The human body plays host to a number of micro-organisms, most of which are our friends. This is nothing to be grossed out about. In fact, the phenomenon of living in close physical association with other organisms (“symbiosis”) is as common as life itself.
The bacteria that live in the colon
The colon has the largest microbial community in the body. In this part of the body, the bacterial population usually doubles once or twice a day. Many of these bacteria are, of course, also excreted during the course of the day, so that a delicate balance is maintained.
Under normal circumstances, the microbial community in the colon – which includes more than 300 different species of micro-organisms – regulates itself. Competition between the different micro-organisms, and also between the micro-organisms and their human host, serve to maintain this status quo.
These micro-organisms normally prevent infection and proliferation of “bad” bacteria (pathogens like Salmonella and clostridia, for instance), and have a positive effect on nutrition.
However, the intestinal environment of the colon can very easily be disturbed. This may change the delicate balance of normal micro-organisms in the colon greatly. Several factors, like stress, altitude changes, starvation, parasitic organisms, diarrhoea, and use of antibiotics, could contribute to such a disruption.
Boosting the “good” bacteria
When the balance of microbiota is disturbed, one can become susceptible to disease. In these circumstances, boosting the numbers of “good” bacteria present in the gastrointestinal tract can be particularly useful. This is where probiotics come into play.
Probiotics are microbial foods (e.g. yoghurt with live AB cultures) or supplements (e.g. chew tablets or capsules) that can be used to change or improve the intestinal bacterial balance to boost the health of the host.
The most common forms of probiotics include Lactobacillus and bifidobacteria. These good guys thwart the overgrowth of toxic bacteria by competing for attachment sites and nutrients in the gastrointestinal tract.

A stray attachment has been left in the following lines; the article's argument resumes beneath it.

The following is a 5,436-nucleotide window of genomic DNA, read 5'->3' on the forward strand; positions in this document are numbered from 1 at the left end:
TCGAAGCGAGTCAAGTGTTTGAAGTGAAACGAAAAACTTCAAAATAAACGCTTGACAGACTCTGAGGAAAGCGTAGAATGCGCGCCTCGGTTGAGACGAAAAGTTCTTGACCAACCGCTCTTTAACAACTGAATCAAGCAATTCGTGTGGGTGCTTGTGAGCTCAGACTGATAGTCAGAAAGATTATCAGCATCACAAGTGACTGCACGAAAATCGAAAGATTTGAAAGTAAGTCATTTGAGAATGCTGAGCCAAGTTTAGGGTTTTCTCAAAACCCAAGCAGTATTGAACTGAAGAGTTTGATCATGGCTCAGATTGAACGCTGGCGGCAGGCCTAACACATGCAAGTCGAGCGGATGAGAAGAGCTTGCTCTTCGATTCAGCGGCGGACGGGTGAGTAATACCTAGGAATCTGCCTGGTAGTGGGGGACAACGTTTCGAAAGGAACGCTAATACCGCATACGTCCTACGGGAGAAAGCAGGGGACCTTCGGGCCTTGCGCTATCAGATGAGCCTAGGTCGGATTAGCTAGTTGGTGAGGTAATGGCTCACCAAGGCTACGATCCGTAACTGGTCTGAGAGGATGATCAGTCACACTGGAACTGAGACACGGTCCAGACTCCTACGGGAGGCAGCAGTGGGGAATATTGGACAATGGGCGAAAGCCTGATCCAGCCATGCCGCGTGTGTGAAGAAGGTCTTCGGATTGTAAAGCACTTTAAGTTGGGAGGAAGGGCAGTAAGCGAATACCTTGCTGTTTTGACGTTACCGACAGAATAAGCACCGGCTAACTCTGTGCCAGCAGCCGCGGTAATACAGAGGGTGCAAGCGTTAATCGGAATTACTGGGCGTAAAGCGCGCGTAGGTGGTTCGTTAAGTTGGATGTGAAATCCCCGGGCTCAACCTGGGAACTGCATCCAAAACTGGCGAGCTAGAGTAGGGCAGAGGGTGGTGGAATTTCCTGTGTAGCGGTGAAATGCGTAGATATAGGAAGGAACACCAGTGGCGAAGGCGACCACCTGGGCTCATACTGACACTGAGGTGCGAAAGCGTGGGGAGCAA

Lactobacillus and bifidobacteria also produce organic acids that reduce the intestinal pH and retard the growth of “bad”, acid-sensitive bacteria.
Fermented dairy products, like live culture yoghurts, kefir (milk drink flavoured with salt or spices) and commercial probiotic preparations, contain Lactobacillus, bifidobacteria, and other forms of beneficial bacteria.
Other forms of fermented foods, such as sauerkraut (white cabbage cut finely, salted and fermented in its own liquid), miso (a thick paste made from fermented and processed soy beans) and tempeh (a dish made from split soybeans and water) may also be cultured with Lactobacillus strains.
However, the potency and number of live organisms in commercial products may vary greatly. And many manufacturers are finding it difficult to overcome technical problems, especially in terms of keeping the micro-organisms alive under unfriendly conditions.
“But probiotics are an asset to the consumer,” says Prof Trevor Britz from the Department of Food Science at the University of Stellenbosch, and these foods should form part of a healthy, balanced diet.
Take note of prebiotics too
When it comes to intestinal health, one also needs to consider prebiotics – non-digestible food products that stimulate the growth of “good” bacteria already present in the colon.
Prebiotics include foods that contain substrates, like dietary fibre and fructo-oligosaccharides, that nourish the beneficial micro-organisms in the gut.
It is therefore essential to include enough fibre in the diet by eating fruit, vegetables and whole-grains. Food sources of the fructo-oligosaccharides – which should also form part of a healthy diet – include honey, beer, onion, asparagus, rye, banana, maple sugar and oats.
*Carine van Rooyen